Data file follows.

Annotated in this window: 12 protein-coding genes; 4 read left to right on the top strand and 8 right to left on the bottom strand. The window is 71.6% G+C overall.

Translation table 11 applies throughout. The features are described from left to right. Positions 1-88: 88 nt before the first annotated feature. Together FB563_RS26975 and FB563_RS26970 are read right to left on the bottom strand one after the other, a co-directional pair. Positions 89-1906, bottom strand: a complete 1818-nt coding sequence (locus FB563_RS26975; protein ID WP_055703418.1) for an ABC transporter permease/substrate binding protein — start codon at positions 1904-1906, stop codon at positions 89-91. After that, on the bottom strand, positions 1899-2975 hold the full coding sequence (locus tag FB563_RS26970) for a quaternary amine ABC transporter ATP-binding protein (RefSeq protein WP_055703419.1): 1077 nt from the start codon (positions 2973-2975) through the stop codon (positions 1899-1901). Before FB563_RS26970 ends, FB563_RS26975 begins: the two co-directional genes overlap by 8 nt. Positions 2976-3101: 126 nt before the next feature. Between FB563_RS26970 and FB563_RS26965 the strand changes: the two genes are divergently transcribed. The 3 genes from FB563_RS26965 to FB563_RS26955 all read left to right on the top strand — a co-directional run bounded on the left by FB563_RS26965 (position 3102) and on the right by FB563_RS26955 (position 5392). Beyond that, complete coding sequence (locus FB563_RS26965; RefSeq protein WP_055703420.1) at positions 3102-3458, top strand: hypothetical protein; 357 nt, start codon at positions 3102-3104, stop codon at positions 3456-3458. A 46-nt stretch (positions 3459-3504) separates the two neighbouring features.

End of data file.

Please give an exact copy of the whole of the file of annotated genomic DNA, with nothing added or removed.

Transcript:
Annotated in this window: 12 protein-coding genes; 4 read left to right on the top strand and 8 right to left on the bottom strand. The window is 71.6% G+C overall.

Translation table 11 applies throughout. The features are described from left to right. Positions 1-88: 88 nt before the first annotated feature. Together FB563_RS26975 and FB563_RS26970 are read right to left on the bottom strand one after the other, a co-directional pair. Positions 89-1906, bottom strand: a complete 1818-nt coding sequence (locus FB563_RS26975; protein ID WP_055703418.1) for an ABC transporter permease/substrate binding protein — start codon at positions 1904-1906, stop codon at positions 89-91. After that, on the bottom strand, positions 1899-2975 hold the full coding sequence (locus tag FB563_RS26970) for a quaternary amine ABC transporter ATP-binding protein (RefSeq protein WP_055703419.1): 1077 nt from the start codon (positions 2973-2975) through the stop codon (positions 1899-1901). Before FB563_RS26970 ends, FB563_RS26975 begins: the two co-directional genes overlap by 8 nt. Positions 2976-3101: 126 nt before the next feature. Between FB563_RS26970 and FB563_RS26965 the strand changes: the two genes are divergently transcribed. The 3 genes from FB563_RS26965 to FB563_RS26955 all read left to right on the top strand — a co-directional run bounded on the left by FB563_RS26965 (position 3102) and on the right by FB563_RS26955 (position 5392). Beyond that, complete coding sequence (locus FB563_RS26965; RefSeq protein WP_055703420.1) at positions 3102-3458, top strand: hypothetical protein; 357 nt, start codon at positions 3102-3104, stop codon at positions 3456-3458. A 46-nt stretch (positions 3459-3504) separates the two neighbouring features.